Use of spit and bite guards to be made permanent in Northern Ireland policing

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The use of spit and bite guards is to be made permanent in frontline policing in Northern Ireland.

The mesh hoods were temporarily introduced in March 2020 as an emergency measure during the coronavirus pandemic.

They were initially used in custody suites before being more widely issued to officers across frontline policing by the end of 2020.

Their use has been opposed by human rights groups and children’s charities.

However, the Police Federation welcomed the decision, describing spit and bite guards as “an essential and badly needed protection for officers”.

On Thursday, Assistant Chief Constable Chris Todd confirmed a decision had been taken to adopt spit and bite guards as a permanent tactic following a “considerable period of consultation, engagement and assessment”.

He said police are aware of concerns but said it “remains the only option when attempts at de-escalation have proved unsuccessful”.

Amnesty International, Children’s Law Centre, the Committee on the Administration of Justice and Include Youth say their continued use may be in breach of equality legislation and therefore be unlawful.

They have also claimed the PSNI has refused to publish findings following a public consultation.

They contend that previous equality screening data from police shows a “disproportionate use” of on people with disabilities and on people from a Catholic community background.

According to PSNI data, between March 16 and December 31, 2020, spit and bite guards were used 84 times; 81% against people with a disability, including a mental health disability; and 48% against people from a Catholic community background compared to 20% against people from a Protestant community background.

They were used 16 times on people under the age of 18 between Match 16 2020 and November 11 2021, according to a response to a freedom of information act request by the Children’s Law Centre.

Patrick Corrigan, Northern Ireland Programme Director of Amnesty International, claimed the decision to introduce the use of spit and bite guards was “rushed” with “zero evidence that they prevent the transmission of Covid-19”.

“The police have not met the threshold for the necessity and proportionality for this type of use of force. Given serious concerns around potentially dangerous physical and mental health impacts, particularly on vulnerable groups, spit hoods should be withdrawn from use,” he said.

Paddy Kelly, director of the Children’s Law Centre, said her organisation is extremely concerned around the use on children.

“We believe their ongoing use is unlawful as well as being in breach of human rights obligations,” she said.

“Their use on children is even more concerning given that children who come in contact with police are more likely to have a disability, mental ill-health or a learning disability.

“It is unclear how a police officer using a spit hood on a child can know if a child has a learning disability or suffers from serious mental ill health. Indeed, early analysis shows that protected groups are more likely to be adversely impacted by the practice. Their use should cease immediately.”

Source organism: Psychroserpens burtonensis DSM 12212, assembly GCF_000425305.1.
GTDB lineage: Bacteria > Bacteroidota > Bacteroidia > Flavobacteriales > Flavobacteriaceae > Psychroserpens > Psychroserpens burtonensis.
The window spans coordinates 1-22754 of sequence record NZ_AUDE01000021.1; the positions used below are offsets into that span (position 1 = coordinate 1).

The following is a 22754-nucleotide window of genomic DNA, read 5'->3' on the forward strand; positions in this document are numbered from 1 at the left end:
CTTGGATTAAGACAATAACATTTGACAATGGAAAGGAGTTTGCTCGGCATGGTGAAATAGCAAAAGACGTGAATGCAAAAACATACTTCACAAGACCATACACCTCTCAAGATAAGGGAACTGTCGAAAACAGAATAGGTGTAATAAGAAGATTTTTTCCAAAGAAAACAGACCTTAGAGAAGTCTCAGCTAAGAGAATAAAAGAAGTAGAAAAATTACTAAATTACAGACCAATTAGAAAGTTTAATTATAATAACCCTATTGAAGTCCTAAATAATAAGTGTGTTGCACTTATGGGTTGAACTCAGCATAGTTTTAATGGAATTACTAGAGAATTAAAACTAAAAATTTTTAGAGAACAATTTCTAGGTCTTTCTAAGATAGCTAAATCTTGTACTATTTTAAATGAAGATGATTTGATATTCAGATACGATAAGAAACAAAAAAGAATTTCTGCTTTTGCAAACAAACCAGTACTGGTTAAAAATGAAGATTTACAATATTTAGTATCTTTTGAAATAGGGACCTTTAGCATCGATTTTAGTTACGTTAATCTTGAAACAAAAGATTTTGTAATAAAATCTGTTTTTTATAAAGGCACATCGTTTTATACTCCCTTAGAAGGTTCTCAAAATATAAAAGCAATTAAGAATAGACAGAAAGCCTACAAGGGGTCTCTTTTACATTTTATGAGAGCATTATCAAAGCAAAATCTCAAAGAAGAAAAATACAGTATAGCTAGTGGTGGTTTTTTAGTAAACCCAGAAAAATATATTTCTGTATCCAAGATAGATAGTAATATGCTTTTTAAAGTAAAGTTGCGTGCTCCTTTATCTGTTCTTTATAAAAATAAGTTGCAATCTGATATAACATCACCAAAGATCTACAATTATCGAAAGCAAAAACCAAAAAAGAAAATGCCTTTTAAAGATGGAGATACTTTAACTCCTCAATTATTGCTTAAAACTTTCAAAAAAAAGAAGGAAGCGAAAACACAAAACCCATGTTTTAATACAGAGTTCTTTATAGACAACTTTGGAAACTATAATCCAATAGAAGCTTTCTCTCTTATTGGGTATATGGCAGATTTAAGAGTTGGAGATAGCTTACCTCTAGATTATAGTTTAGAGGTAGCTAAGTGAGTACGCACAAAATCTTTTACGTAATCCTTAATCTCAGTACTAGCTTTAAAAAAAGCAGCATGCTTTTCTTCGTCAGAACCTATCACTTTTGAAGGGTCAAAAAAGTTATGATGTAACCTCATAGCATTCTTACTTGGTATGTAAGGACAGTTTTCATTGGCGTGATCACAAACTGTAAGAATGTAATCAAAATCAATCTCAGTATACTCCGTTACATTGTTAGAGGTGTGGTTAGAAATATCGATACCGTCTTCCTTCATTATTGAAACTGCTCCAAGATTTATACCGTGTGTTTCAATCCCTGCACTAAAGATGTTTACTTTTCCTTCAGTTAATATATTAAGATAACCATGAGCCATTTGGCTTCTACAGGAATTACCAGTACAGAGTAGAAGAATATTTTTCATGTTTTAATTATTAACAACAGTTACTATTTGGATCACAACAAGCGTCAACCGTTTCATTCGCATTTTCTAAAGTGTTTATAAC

Responding, ACC Todd said: “After a considerable period of consultation, engagement and assessment, the chief constable has confirmed to the Northern Ireland Policing Board the decision of the Police Service’s Strategic Management Board to adopt spit and bite guards as a permanent tactic for all frontline officers.

“We are acutely aware of the concerns that have been raised by the use of spit and bite guards. However, in the absence of an appropriate tactical option to deal with assaults by spitting or biting, physical restraint remains the only option when attempts at de-escalation have proved unsuccessful. In this respect, our assessment is that the continued use of spit and bite guards offers the least injurious method of dealing with these egregious forms of assault.

“The Police Service is committed to a human rights based approach in everything we do and we take our obligations to local communities and our officers and staff very seriously.

“We have undertaken a comprehensive Equality Impact Assessment, which we intend to publish in the near future, and we have developed extensive training and operational guidance for our officers in line with advice from the Northern Ireland Policing Board’s Human Rights Advisor and the Police Ombudsman.

“We also have a robust governance and accountability mechanisms in place to monitor the use of spit and bite guards, including a Performance Accountability Framework, and their use will be the subject of ongoing assessment.”

Police Federation chairman Liam Kelly welcomed the decision.

“Too often, officers have had to cope with the revolting, vile and dangerous practice of being spat at during incidents. Similarly, officers have been bitten by individuals as they resisted arrest or were confronting officers,” he said.

“The use of spit and bite guards fully complies with human rights obligations and fulfils the PSNI’s responsibilities to do all it can to protect the health, safety and welfare of officers,” he said.

“This decision makes sense. It offers an additional safeguard and protection for officers as they go about their everyday policing duties.

“Spit and bite guards also gives reassurance to officers. Although the decision to make them a permanent piece of frontline officer equipment has taken an unnecessarily long time, it is heartening that we have finally reached a sensible and practical outcome.”

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